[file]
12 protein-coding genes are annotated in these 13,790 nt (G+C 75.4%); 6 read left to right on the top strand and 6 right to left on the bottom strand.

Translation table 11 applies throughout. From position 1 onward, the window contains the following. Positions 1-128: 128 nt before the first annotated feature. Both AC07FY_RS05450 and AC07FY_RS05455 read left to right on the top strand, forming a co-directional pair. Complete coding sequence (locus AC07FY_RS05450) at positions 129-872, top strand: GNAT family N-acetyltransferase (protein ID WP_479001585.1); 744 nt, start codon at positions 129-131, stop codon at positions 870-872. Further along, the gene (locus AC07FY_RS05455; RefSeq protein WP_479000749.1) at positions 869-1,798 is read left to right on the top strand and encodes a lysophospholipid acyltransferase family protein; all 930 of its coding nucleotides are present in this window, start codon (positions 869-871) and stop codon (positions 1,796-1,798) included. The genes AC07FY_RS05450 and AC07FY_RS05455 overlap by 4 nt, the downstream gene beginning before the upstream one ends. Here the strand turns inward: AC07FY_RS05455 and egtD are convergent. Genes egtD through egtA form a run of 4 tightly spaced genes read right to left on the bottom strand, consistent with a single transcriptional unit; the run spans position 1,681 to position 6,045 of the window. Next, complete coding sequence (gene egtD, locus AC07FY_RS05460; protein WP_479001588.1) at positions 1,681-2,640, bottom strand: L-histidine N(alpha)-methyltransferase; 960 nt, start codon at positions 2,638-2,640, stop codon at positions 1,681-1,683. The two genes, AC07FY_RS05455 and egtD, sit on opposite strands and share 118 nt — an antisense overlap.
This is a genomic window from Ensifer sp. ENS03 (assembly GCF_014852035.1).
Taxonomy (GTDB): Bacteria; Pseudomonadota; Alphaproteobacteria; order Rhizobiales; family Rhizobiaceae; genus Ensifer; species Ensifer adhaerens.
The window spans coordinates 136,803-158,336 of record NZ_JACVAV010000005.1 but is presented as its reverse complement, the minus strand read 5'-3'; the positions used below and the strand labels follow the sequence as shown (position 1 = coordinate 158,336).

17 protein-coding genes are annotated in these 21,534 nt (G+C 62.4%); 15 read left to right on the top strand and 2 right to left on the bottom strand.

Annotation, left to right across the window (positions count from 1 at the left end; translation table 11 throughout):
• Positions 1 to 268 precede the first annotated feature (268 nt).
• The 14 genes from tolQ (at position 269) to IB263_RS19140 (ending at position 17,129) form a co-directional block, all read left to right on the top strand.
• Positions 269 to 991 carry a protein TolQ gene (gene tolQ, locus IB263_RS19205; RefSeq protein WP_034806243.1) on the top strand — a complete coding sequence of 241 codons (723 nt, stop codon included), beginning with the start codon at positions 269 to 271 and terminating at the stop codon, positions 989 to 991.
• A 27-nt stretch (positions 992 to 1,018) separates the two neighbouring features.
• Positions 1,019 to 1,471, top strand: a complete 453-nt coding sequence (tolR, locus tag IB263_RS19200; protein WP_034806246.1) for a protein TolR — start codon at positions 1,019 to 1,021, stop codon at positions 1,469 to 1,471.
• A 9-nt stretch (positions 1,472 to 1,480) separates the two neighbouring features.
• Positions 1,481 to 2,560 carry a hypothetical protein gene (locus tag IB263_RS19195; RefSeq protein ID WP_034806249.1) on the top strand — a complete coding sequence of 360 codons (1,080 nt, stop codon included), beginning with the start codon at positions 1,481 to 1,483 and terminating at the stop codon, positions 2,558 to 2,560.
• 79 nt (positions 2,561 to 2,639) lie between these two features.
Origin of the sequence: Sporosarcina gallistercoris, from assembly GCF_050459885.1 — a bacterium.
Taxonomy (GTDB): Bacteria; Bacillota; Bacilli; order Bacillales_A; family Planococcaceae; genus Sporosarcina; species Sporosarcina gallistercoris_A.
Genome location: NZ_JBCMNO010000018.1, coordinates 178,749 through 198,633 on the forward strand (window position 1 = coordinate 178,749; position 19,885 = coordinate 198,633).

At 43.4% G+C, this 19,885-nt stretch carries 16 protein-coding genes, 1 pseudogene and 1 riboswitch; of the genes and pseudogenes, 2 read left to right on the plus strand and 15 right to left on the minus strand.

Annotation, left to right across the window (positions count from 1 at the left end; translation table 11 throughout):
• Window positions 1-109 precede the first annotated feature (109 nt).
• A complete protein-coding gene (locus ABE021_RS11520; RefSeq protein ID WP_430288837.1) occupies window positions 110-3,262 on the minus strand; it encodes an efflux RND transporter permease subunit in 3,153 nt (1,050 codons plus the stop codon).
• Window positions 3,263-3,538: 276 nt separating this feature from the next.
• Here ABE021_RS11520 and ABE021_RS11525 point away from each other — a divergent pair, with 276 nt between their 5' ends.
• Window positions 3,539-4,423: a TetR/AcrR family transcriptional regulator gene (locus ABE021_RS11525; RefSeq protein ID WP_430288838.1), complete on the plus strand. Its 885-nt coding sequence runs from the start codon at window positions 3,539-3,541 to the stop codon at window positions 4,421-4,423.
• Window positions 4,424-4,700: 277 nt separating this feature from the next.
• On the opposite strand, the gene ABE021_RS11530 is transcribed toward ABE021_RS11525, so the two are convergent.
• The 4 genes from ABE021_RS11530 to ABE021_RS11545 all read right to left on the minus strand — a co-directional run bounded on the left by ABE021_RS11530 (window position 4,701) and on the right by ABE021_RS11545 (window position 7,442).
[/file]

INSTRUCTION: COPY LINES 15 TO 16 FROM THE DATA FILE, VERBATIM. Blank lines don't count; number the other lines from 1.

• 79 nt (positions 2,561 to 2,639) lie between these two features.
Origin of the sequence: Sporosarcina gallistercoris, from assembly GCF_050459885.1 — a bacterium.